CHINA/NORTH KOREA: Shadowed children

By Soumin Shin

HRWF (16.09.2017) – According to the National Human Rights Commission of Korea, there are currently an estimated 4,000 unprotected children of North Korean mothers and Chinese fathers living in Northeast China and the eastern Jilin province. The Commission conducted a survey of one hundred North Korean children in China and found that only fifteen of them lived with both of their parents.

These children are not entitled to Chinese citizenship because their North Korean mothers live in China as illegal immigrants, and registering a child would lead to a forced repatriation of the mother. Without citizenship, these children do not have the legal right to access social welfare services for education, medical services, marriage licenses, and establishing bank accounts. They are not recognized or protected by the Chinese government, nor by the South Korean government, which also does not provide solutions regarding these children.

The most prevalent outcome of the increase in unprotected children is that their mothers are forcefully repatriated to North Korea (36%) or their mothers run away from the family (31%). A majority of the women that run away choose to go to South Korea, due to their unstable citizenship statuses and economic hardships.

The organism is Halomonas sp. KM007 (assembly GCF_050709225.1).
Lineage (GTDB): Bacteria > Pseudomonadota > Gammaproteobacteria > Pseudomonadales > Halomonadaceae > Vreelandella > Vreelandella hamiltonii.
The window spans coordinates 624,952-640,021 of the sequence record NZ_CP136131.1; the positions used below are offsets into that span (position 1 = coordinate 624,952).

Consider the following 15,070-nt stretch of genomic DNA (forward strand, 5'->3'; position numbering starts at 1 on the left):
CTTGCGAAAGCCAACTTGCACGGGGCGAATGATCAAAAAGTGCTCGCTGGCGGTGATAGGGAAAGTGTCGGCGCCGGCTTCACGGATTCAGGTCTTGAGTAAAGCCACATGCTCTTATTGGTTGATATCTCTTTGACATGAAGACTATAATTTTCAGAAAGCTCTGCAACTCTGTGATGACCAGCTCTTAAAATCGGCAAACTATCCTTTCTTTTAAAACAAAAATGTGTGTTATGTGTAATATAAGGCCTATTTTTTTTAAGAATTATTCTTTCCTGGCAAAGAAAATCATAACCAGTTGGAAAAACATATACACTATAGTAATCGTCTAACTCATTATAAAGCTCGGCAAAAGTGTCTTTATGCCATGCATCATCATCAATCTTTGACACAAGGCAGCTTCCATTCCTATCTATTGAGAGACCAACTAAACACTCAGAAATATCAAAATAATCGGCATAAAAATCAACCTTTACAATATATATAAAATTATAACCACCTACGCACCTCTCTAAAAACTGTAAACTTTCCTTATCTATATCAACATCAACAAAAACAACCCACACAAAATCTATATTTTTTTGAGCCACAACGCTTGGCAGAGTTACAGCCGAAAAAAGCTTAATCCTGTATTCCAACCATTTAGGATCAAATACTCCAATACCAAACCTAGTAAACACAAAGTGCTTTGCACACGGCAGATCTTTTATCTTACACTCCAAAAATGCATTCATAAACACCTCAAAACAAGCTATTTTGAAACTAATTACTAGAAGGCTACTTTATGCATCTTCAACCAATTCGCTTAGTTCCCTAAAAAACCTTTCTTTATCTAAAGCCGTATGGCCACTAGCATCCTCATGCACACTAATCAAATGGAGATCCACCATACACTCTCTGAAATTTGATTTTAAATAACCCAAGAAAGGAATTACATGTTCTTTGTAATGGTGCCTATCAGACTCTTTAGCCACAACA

The National Human Rights Commission of Korea has proposed a few solutions to the issue. It requested that the Ministry of Foreign Affairs of the Republic of Korea to persuade China, through bilateral negotiations, to care for the children of female North Korean defectors with a more humanitarian perspective. Furthermore, the Commission suggested that the Ministry of Unification could include a section in the White Paper on North Korean Human Rights, updated annually, that specifically addresses the human rights of North Korean defectors’ children. In doing so, the situation of the children will be continuously monitored by investigators.

Shadowed in a country that does not offer a nationality to them, these children are left stateless with no one to protect them, without a nation to refer to as “home.” They remain an unresolved agenda not only for the Chinese and Korean governments, but also for the international society.


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